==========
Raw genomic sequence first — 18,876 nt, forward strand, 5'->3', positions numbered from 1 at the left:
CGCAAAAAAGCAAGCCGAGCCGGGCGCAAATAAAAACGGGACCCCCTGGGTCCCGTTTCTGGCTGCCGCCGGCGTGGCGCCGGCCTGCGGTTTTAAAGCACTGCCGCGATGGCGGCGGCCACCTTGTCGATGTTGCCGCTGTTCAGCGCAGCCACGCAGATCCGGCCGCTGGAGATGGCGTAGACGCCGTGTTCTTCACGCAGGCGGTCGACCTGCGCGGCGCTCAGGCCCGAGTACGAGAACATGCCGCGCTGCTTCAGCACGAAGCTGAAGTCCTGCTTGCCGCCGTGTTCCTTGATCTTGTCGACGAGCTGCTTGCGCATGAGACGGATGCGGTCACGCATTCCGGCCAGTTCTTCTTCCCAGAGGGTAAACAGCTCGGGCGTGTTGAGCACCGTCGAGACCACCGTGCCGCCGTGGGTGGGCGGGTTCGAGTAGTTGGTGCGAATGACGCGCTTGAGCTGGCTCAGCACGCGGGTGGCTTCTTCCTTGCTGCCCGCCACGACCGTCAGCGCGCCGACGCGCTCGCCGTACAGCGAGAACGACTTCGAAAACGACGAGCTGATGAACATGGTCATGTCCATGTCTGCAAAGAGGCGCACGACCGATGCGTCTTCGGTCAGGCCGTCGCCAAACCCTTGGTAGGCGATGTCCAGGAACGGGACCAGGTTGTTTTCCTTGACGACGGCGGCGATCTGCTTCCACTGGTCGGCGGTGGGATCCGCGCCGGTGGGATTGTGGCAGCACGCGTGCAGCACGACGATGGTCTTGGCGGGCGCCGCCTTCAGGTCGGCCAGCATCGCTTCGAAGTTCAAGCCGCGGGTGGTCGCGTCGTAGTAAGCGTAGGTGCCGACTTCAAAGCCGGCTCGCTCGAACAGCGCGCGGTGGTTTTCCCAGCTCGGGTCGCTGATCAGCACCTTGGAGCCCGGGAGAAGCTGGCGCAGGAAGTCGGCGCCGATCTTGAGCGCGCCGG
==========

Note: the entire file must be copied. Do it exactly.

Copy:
Raw genomic sequence first — 18,876 nt, forward strand, 5'->3', positions numbered from 1 at the left:
CGCAAAAAAGCAAGCCGAGCCGGGCGCAAATAAAAACGGGACCCCCTGGGTCCCGTTTCTGGCTGCCGCCGGCGTGGCGCCGGCCTGCGGTTTTAAAGCACTGCCGCGATGGCGGCGGCCACCTTGTCGATGTTGCCGCTGTTCAGCGCAGCCACGCAGATCCGGCCGCTGGAGATGGCGTAGACGCCGTGTTCTTCACGCAGGCGGTCGACCTGCGCGGCGCTCAGGCCCGAGTACGAGAACATGCCGCGCTGCTTCAGCACGAAGCTGAAGTCCTGCTTGCCGCCGTGTTCCTTGATCTTGTCGACGAGCTGCTTGCGCATGAGACGGATGCGGTCACGCATTCCGGCCAGTTCTTCTTCCCAGAGGGTAAACAGCTCGGGCGTGTTGAGCACCGTCGAGACCACCGTGCCGCCGTGGGTGGGCGGGTTCGAGTAGTTGGTGCGAATGACGCGCTTGAGCTGGCTCAGCACGCGGGTGGCTTCTTCCTTGCTGCCCGCCACGACCGTCAGCGCGCCGACGCGCTCGCCGTACAGCGAGAACGACTTCGAAAACGACGAGCTGATGAACATGGTCATGTCCATGTCTGCAAAGAGGCGCACGACCGATGCGTCTTCGGTCAGGCCGTCGCCAAACCCTTGGTAGGCGATGTCCAGGAACGGGACCAGGTTGTTTTCCTTGACGACGGCGGCGATCTGCTTCCACTGGTCGGCGGTGGGATCCGCGCCGGTGGGATTGTGGCAGCACGCGTGCAGCACGACGATGGTCTTGGCGGGCGCCGCCTTCAGGTCGGCCAGCATCGCTTCGAAGTTCAAGCCGCGGGTGGTCGCGTCGTAGTAAGCGTAGGTGCCGACTTCAAAGCCGGCTCGCTCGAACAGCGCGCGGTGGTTTTCCCAGCTCGGGTCGCTGATCAGCACCTTGGAGCCCGGGAGAAGCTGGCGCAGGAAGTCGGCGCCGATCTTGAGCGCGCCGG